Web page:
However is some way in being more accessible you lose some of the rich tapestry your writing usually has. Perhaps too far the other way.

Julie said...

Yes, I am back - well my poor body is ...

I found that I could not write at length in my usual style - well, I could, but readers would be hard-pressed to tolerate it. It borders on the poetic. Here, I try to simulate the slice taken by a lens. Click. Click. Click.

I loaded up an image per day to write about whilst away, and managed not a one.

I knew the problem with what the boy was doing as I had rewritten following the advice of my travel companion. Was not aware that the narrator was confusing, too.

Tricky stuff this writing. What is so very obvious to me, is not obvious to others.

Julie said...

Jeff: a growing respect ... not fear of SL just absolute ignorance ...

Brian Miller said...

nice. i was a bit confused at first myself as to what the student was doing...i do like the unveil at the end and perhaps the dawning of understanding for the teacher...and hopefully the begining of a relationship between teacher and student.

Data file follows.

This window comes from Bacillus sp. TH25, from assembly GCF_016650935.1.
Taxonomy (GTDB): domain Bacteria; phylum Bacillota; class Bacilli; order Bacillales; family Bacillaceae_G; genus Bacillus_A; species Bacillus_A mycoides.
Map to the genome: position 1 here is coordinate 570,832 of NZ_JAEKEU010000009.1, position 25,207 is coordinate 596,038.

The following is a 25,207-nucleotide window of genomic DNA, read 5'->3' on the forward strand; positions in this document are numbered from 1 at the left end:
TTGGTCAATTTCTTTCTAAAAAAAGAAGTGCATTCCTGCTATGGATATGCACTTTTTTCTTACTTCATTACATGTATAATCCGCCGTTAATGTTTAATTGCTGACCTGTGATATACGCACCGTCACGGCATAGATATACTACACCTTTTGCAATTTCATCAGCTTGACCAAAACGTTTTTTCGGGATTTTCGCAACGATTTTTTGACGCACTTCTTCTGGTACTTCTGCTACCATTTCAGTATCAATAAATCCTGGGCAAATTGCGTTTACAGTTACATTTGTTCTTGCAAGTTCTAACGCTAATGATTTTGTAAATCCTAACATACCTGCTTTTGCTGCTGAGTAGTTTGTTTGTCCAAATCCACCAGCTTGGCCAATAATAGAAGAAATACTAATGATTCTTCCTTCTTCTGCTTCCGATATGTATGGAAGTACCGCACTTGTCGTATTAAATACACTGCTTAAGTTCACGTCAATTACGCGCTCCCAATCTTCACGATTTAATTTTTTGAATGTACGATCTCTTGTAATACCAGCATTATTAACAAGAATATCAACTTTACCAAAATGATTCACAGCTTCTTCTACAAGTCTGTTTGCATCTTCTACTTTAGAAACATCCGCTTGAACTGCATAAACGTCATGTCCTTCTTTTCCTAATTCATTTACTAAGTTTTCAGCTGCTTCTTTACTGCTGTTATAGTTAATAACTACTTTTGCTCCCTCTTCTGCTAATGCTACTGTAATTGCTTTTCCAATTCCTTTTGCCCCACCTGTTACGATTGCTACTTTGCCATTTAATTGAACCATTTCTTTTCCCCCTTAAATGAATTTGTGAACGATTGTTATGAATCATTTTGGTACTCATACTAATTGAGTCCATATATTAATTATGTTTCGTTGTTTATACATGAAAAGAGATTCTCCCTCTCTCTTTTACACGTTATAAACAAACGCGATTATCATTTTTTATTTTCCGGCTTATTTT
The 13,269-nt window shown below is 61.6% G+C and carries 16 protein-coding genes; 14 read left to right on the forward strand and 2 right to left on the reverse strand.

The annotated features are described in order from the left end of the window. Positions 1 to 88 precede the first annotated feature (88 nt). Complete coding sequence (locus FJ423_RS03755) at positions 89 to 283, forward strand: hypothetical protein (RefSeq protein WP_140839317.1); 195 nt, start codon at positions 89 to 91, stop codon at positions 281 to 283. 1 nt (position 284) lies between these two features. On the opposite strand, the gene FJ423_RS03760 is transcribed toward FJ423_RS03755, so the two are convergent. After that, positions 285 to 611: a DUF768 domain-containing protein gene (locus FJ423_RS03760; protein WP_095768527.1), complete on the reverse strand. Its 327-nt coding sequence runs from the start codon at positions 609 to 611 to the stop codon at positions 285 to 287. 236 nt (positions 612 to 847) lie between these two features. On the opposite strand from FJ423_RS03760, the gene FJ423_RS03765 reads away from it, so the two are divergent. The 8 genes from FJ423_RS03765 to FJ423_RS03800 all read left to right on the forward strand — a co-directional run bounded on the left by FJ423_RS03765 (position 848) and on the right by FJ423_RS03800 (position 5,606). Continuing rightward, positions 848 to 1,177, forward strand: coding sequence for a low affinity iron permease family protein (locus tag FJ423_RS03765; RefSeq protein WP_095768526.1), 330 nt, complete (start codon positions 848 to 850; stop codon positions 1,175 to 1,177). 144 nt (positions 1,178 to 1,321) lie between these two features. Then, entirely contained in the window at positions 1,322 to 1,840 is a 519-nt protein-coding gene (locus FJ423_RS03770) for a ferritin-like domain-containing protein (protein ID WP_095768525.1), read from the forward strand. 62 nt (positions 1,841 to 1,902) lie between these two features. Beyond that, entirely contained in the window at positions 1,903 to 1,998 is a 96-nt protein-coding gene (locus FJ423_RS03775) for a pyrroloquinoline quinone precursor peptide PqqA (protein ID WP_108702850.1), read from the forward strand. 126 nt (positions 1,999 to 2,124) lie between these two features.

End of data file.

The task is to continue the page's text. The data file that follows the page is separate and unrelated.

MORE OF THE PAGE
you use interesting words. i imagine some of it is geographical/cultural difference. i find it intriguing.


Tom said...

i totally get your style--it's a lot like mine, but you're a much better writer. Your poetic/prose...meandering. But you get to the point and then it all makes sense. Well, most of it. Check out Erin, at The Tiny Leaf sometime. She makes it look easy.

PattiKen said...

Good ending, Julie. You don't specifically say, but I got the impression that the teacher is relatively new. What I took from was the new teacher's initial tendency to judge and even fear her students, and the moment when the teacher realizes that you can't make snap judgments based only on appearance.

krysandlucky said...

This is definitely one of your more accessible pieces. I love the look into the classroom too. It really makes you think about the differences between classroom experiences as you travel from place to place. Great writing!